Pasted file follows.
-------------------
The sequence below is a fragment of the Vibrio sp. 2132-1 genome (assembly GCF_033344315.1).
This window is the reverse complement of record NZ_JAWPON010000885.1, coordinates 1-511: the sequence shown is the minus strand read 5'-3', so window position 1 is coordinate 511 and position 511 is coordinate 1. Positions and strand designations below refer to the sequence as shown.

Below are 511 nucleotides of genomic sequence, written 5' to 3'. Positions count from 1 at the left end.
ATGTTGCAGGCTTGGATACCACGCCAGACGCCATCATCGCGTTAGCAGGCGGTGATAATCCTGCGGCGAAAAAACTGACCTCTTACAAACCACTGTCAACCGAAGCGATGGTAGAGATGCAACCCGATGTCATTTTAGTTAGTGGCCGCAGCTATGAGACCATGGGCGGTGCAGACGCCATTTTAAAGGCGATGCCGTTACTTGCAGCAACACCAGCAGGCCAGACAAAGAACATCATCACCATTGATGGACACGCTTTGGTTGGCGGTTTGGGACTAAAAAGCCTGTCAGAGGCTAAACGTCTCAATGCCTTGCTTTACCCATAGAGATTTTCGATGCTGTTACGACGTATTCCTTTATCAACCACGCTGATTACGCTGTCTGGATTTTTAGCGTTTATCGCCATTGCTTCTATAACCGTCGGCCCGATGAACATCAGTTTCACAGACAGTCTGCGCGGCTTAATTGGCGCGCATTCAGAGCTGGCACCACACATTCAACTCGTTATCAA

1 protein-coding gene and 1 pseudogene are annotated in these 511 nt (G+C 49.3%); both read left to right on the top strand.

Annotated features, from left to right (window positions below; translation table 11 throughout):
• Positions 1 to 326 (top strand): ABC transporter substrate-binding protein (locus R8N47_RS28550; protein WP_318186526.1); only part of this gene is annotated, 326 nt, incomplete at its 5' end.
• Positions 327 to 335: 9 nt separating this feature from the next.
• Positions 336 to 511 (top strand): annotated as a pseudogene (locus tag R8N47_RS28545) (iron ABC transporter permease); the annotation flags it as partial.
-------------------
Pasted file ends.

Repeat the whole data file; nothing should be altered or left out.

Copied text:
The sequence below is a fragment of the Vibrio sp. 2132-1 genome (assembly GCF_033344315.1).
This window is the reverse complement of record NZ_JAWPON010000885.1, coordinates 1-511: the sequence shown is the minus strand read 5'-3', so window position 1 is coordinate 511 and position 511 is coordinate 1. Positions and strand designations below refer to the sequence as shown.

Below are 511 nucleotides of genomic sequence, written 5' to 3'. Positions count from 1 at the left end.
ATGTTGCAGGCTTGGATACCACGCCAGACGCCATCATCGCGTTAGCAGGCGGTGATAATCCTGCGGCGAAAAAACTGACCTCTTACAAACCACTGTCAACCGAAGCGATGGTAGAGATGCAACCCGATGTCATTTTAGTTAGTGGCCGCAGCTATGAGACCATGGGCGGTGCAGACGCCATTTTAAAGGCGATGCCGTTACTTGCAGCAACACCAGCAGGCCAGACAAAGAACATCATCACCATTGATGGACACGCTTTGGTTGGCGGTTTGGGACTAAAAAGCCTGTCAGAGGCTAAACGTCTCAATGCCTTGCTTTACCCATAGAGATTTTCGATGCTGTTACGACGTATTCCTTTATCAACCACGCTGATTACGCTGTCTGGATTTTTAGCGTTTATCGCCATTGCTTCTATAACCGTCGGCCCGATGAACATCAGTTTCACAGACAGTCTGCGCGGCTTAATTGGCGCGCATTCAGAGCTGGCACCACACATTCAACTCGTTATCAA

1 protein-coding gene and 1 pseudogene are annotated in these 511 nt (G+C 49.3%); both read left to right on the top strand.

Annotated features, from left to right (window positions below; translation table 11 throughout):
• Positions 1 to 326 (top strand): ABC transporter substrate-binding protein (locus R8N47_RS28550; protein WP_318186526.1); only part of this gene is annotated, 326 nt, incomplete at its 5' end.
• Positions 327 to 335: 9 nt separating this feature from the next.
• Positions 336 to 511 (top strand): annotated as a pseudogene (locus tag R8N47_RS28545) (iron ABC transporter permease); the annotation flags it as partial.